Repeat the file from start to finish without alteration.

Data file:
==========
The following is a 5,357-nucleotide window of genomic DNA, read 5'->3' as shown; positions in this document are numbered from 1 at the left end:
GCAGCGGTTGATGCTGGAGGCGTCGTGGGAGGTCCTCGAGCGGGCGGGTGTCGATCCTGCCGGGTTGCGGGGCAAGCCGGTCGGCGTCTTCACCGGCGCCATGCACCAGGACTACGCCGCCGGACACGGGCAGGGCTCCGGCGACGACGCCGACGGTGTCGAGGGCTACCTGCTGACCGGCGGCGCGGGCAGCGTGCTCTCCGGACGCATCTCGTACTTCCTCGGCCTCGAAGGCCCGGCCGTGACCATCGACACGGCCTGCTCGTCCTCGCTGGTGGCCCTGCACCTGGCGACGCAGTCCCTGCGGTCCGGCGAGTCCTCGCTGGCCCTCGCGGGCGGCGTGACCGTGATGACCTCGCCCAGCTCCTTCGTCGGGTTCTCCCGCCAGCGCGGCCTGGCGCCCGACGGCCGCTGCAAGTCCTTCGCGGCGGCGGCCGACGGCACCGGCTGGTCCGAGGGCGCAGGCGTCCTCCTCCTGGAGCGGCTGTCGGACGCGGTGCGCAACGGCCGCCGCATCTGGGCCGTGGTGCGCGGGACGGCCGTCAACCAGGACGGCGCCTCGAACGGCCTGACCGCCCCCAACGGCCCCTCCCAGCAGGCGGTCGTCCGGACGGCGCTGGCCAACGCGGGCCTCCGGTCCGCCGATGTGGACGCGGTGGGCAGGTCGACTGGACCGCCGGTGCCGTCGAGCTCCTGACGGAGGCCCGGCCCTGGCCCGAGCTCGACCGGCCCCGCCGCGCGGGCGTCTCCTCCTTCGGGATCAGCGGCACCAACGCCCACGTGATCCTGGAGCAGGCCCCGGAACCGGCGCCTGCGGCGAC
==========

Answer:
The following is a 5,357-nucleotide window of genomic DNA, read 5'->3' as shown; positions in this document are numbered from 1 at the left end:
GCAGCGGTTGATGCTGGAGGCGTCGTGGGAGGTCCTCGAGCGGGCGGGTGTCGATCCTGCCGGGTTGCGGGGCAAGCCGGTCGGCGTCTTCACCGGCGCCATGCACCAGGACTACGCCGCCGGACACGGGCAGGGCTCCGGCGACGACGCCGACGGTGTCGAGGGCTACCTGCTGACCGGCGGCGCGGGCAGCGTGCTCTCCGGACGCATCTCGTACTTCCTCGGCCTCGAAGGCCCGGCCGTGACCATCGACACGGCCTGCTCGTCCTCGCTGGTGGCCCTGCACCTGGCGACGCAGTCCCTGCGGTCCGGCGAGTCCTCGCTGGCCCTCGCGGGCGGCGTGACCGTGATGACCTCGCCCAGCTCCTTCGTCGGGTTCTCCCGCCAGCGCGGCCTGGCGCCCGACGGCCGCTGCAAGTCCTTCGCGGCGGCGGCCGACGGCACCGGCTGGTCCGAGGGCGCAGGCGTCCTCCTCCTGGAGCGGCTGTCGGACGCGGTGCGCAACGGCCGCCGCATCTGGGCCGTGGTGCGCGGGACGGCCGTCAACCAGGACGGCGCCTCGAACGGCCTGACCGCCCCCAACGGCCCCTCCCAGCAGGCGGTCGTCCGGACGGCGCTGGCCAACGCGGGCCTCCGGTCCGCCGATGTGGACGCGGTGGGCAGGTCGACTGGACCGCCGGTGCCGTCGAGCTCCTGACGGAGGCCCGGCCCTGGCCCGAGCTCGACCGGCCCCGCCGCGCGGGCGTCTCCTCCTTCGGGATCAGCGGCACCAACGCCCACGTGATCCTGGAGCAGGCCCCGGAACCGGCGCCTGCGGCGAC